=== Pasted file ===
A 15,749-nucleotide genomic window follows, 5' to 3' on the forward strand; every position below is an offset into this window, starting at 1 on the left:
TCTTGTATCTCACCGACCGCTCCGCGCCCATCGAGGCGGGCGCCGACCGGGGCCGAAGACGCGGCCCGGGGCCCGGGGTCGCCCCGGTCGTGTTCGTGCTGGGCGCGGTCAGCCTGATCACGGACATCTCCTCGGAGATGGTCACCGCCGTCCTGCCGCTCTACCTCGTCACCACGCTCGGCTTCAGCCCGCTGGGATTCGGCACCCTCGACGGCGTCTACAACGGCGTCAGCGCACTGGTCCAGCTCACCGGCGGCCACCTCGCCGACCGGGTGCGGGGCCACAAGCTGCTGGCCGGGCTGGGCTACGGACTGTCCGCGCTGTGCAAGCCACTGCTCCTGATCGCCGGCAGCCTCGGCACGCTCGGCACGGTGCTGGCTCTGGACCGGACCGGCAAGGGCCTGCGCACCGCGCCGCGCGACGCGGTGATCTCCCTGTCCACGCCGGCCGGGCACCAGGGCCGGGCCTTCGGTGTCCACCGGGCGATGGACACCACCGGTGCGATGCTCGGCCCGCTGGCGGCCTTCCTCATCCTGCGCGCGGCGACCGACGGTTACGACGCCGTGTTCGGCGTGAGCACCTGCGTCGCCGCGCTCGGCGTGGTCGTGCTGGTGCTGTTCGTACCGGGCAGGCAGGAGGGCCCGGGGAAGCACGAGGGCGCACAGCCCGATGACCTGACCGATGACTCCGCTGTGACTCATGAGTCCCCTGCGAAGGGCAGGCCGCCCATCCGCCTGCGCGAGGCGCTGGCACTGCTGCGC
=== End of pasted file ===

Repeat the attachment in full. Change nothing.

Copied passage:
A 15,749-nucleotide genomic window follows, 5' to 3' on the forward strand; every position below is an offset into this window, starting at 1 on the left:
TCTTGTATCTCACCGACCGCTCCGCGCCCATCGAGGCGGGCGCCGACCGGGGCCGAAGACGCGGCCCGGGGCCCGGGGTCGCCCCGGTCGTGTTCGTGCTGGGCGCGGTCAGCCTGATCACGGACATCTCCTCGGAGATGGTCACCGCCGTCCTGCCGCTCTACCTCGTCACCACGCTCGGCTTCAGCCCGCTGGGATTCGGCACCCTCGACGGCGTCTACAACGGCGTCAGCGCACTGGTCCAGCTCACCGGCGGCCACCTCGCCGACCGGGTGCGGGGCCACAAGCTGCTGGCCGGGCTGGGCTACGGACTGTCCGCGCTGTGCAAGCCACTGCTCCTGATCGCCGGCAGCCTCGGCACGCTCGGCACGGTGCTGGCTCTGGACCGGACCGGCAAGGGCCTGCGCACCGCGCCGCGCGACGCGGTGATCTCCCTGTCCACGCCGGCCGGGCACCAGGGCCGGGCCTTCGGTGTCCACCGGGCGATGGACACCACCGGTGCGATGCTCGGCCCGCTGGCGGCCTTCCTCATCCTGCGCGCGGCGACCGACGGTTACGACGCCGTGTTCGGCGTGAGCACCTGCGTCGCCGCGCTCGGCGTGGTCGTGCTGGTGCTGTTCGTACCGGGCAGGCAGGAGGGCCCGGGGAAGCACGAGGGCGCACAGCCCGATGACCTGACCGATGACTCCGCTGTGACTCATGAGTCCCCTGCGAAGGGCAGGCCGCCCATCCGCCTGCGCGAGGCGCTGGCACTGCTGCGC